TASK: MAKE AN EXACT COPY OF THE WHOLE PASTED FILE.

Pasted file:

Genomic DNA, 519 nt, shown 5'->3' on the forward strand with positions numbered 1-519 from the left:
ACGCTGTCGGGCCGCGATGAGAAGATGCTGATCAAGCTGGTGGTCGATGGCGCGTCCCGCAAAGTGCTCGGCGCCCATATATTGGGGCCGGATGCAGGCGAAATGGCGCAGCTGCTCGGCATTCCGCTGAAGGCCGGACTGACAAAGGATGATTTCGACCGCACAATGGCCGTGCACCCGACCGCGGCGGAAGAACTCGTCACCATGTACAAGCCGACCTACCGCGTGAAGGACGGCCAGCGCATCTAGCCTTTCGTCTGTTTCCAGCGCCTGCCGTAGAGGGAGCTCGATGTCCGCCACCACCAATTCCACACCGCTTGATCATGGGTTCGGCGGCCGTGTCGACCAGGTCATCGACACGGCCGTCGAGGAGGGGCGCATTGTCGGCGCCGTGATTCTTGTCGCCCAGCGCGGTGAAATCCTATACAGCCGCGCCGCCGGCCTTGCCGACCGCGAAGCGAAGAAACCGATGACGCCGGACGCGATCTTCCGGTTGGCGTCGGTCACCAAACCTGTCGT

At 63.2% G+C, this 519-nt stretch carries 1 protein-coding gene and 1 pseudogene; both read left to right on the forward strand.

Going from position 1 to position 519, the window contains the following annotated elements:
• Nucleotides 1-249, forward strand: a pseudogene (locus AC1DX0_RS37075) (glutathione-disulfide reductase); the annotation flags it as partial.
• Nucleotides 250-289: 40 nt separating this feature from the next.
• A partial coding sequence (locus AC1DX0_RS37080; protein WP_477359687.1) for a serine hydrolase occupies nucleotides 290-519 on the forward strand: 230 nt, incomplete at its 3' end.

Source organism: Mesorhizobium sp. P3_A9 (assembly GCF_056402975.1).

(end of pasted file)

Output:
Genomic DNA, 519 nt, shown 5'->3' on the forward strand with positions numbered 1-519 from the left:
ACGCTGTCGGGCCGCGATGAGAAGATGCTGATCAAGCTGGTGGTCGATGGCGCGTCCCGCAAAGTGCTCGGCGCCCATATATTGGGGCCGGATGCAGGCGAAATGGCGCAGCTGCTCGGCATTCCGCTGAAGGCCGGACTGACAAAGGATGATTTCGACCGCACAATGGCCGTGCACCCGACCGCGGCGGAAGAACTCGTCACCATGTACAAGCCGACCTACCGCGTGAAGGACGGCCAGCGCATCTAGCCTTTCGTCTGTTTCCAGCGCCTGCCGTAGAGGGAGCTCGATGTCCGCCACCACCAATTCCACACCGCTTGATCATGGGTTCGGCGGCCGTGTCGACCAGGTCATCGACACGGCCGTCGAGGAGGGGCGCATTGTCGGCGCCGTGATTCTTGTCGCCCAGCGCGGTGAAATCCTATACAGCCGCGCCGCCGGCCTTGCCGACCGCGAAGCGAAGAAACCGATGACGCCGGACGCGATCTTCCGGTTGGCGTCGGTCACCAAACCTGTCGT

At 63.2% G+C, this 519-nt stretch carries 1 protein-coding gene and 1 pseudogene; both read left to right on the forward strand.

Going from position 1 to position 519, the window contains the following annotated elements:
• Nucleotides 1-249, forward strand: a pseudogene (locus AC1DX0_RS37075) (glutathione-disulfide reductase); the annotation flags it as partial.
• Nucleotides 250-289: 40 nt separating this feature from the next.
• A partial coding sequence (locus AC1DX0_RS37080; protein WP_477359687.1) for a serine hydrolase occupies nucleotides 290-519 on the forward strand: 230 nt, incomplete at its 3' end.

Source organism: Mesorhizobium sp. P3_A9 (assembly GCF_056402975.1).